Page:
Measuring Customer Communication Outcomes: Identifying the Impact of Different Campaign Elements

Monday, Oct. 18:  11.30am

Location: Columbia Hall 11 & 12

Angela D. Sinickas, ABC, IABC Fellow, president, Sinickas Communications, Inc.

Using multiple communication approaches, you undoubtedly make customer communications more effective — but which approach created which response? Was it the public relations, the ad, collateral or event that impacted the outcome, or was it a combination of them all? Using easily adaptable examples, discover various research techniques that isolate the impact of several communications on customer outcomes. Also, learn how to calculate return on investment (ROI) for an entire communications campaign, or its elements.


Measurement in the “Age of Now”: A Common Sense Guide to the Business of PR

Location: Monroe

Shonali Burke, ABC, principal, Shonali Burke Consulting

The explosion of social media has shined a new light on the measurability of our profession. However, many practitioners still put far too much emphasis on the tracking and measuring of outputs, not outcomes. In this session, you will receive an overview of how measurement has and has not changed, and the most practical way to tackle it. Learn how to identify what key performance indicators (KPIs) are, and how to connect your efforts to your organization’s KPIs. Also, learn how to measure successfully on a budget.


Reputation, Employee Engagement and Other Measures of PR Value

Monday, Oct. 18:  3.30pm

Location: Columbia Hall 3 & 4

Louis Capozzi, APR, Fellow PRSA, adjunct professor, New York Unversity; and CEO, retired, MS&L
Helen Ostrowski, APR, retired chairman, Porter Novelli, adjunct professor, NYU School of Continuing and Professional Studies
Katie Paine, chief executive officer, KDPaine & Partners

Public relations has the unique ability to provide the “big picture” as it relates to issues that business and marketing executives worry about.  Today, some of the issues at the forefront are reputation, trust and employee engagement.  A panel of distinguished industry experts debate and discuss PR’s role in building, maintaining and evaluating an organization’s reputation. Learn the role employees play in carrying out an organization’s strategy and building its brand with external constituents. Hear how measuring results of efforts in these areas demonstrate the value of PR.


What’s the ROMI of Social Media, Online Video and Press Releases?

Tuesday, Oct. 19:  8am

Location: Jefferson

Laura Sturaitis, senior vice president, media & product services, BusinessWire
Greg Jarboe, president and co-founder, SEO-PR

According to Pew Internet & American Life Project tracking surveys, 88 percent of Internet users use a search engine to find information; 62 percent watch videos on websites like YouTube or Google Video; 47 percent use online social networking sites like Facebook or LinkedIn; and 19 percent use Twitter or another status-update service.  Which one of these new public relations opportunities delivers the highest return on marketing investment (ROMI)? Also, with so many ways to engage customers across the social media landscape, are press releases still necessary? Panelists will discuss real-world examples and techniques to get the most mileage from PR in the Web 2.0 world, including the use of press releases and digital multimedia. Learn to work hand-in-hand with your Web team to see how visitors are getting to your site and moving through it.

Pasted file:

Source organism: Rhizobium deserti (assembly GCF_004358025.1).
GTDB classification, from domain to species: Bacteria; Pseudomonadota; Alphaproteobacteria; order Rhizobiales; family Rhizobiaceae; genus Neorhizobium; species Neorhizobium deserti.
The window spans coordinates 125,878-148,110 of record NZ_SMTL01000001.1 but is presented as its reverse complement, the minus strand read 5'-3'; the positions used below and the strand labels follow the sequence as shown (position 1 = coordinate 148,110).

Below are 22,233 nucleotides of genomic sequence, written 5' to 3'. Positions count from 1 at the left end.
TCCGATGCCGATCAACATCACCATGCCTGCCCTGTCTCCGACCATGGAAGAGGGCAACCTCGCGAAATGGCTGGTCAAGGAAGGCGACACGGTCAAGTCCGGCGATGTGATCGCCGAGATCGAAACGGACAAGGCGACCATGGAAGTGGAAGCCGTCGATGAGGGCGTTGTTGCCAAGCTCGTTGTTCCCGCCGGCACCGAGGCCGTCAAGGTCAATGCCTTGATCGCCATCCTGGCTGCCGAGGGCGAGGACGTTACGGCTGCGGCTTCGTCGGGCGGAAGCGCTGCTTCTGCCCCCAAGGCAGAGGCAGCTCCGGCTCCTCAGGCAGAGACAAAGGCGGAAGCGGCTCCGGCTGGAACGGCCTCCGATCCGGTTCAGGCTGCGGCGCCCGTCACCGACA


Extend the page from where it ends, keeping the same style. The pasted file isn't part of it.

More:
Building C-Suite Trust Through News and Social Media Monitoring ROI

Tuesday, Oct. 19: 8am

Location: Cabinet

Jeff Trexel, chief executive officer, Infoition News Services
Linda Odorisio, vice president, U.S. Communications, CGI Group

Savvy public relations executives earn C-suite trust by spending dollars on actions that boast a clear return on investment (ROI) and align with business objectives. Join session presenters for an interactive dialogue on news and social media monitoring ROI. Launch points are data collected from five Fortune 500 corporations and a best practices case study showing what is working inside a multi-billion dollar corporation. Learn how to earn C-suite trust, or risk being ignored.



4I’s & 7C’s of Social Media Measurement

Folks chatting / tweeting about social media measurement love to apply cute acronyms or use alliteration to articulate their thinking or their model on how to measure social media.

Generally, I find that approach lacking.  Great for marketing hyperbole, but light on oomph and methodology.

Prime example:
I read a tweet yesterday about the 4 Is:

All were ambitiously and interestingly expressed as a return on…


OK.  I’m feeling a need to break my own rule and reciprocate with the 7Cs of social media measurement:

1.  Counting (site and search metrics–all the appropriate stuff we can and should count)
2.  Content (analysis, that is.  quantity and quality)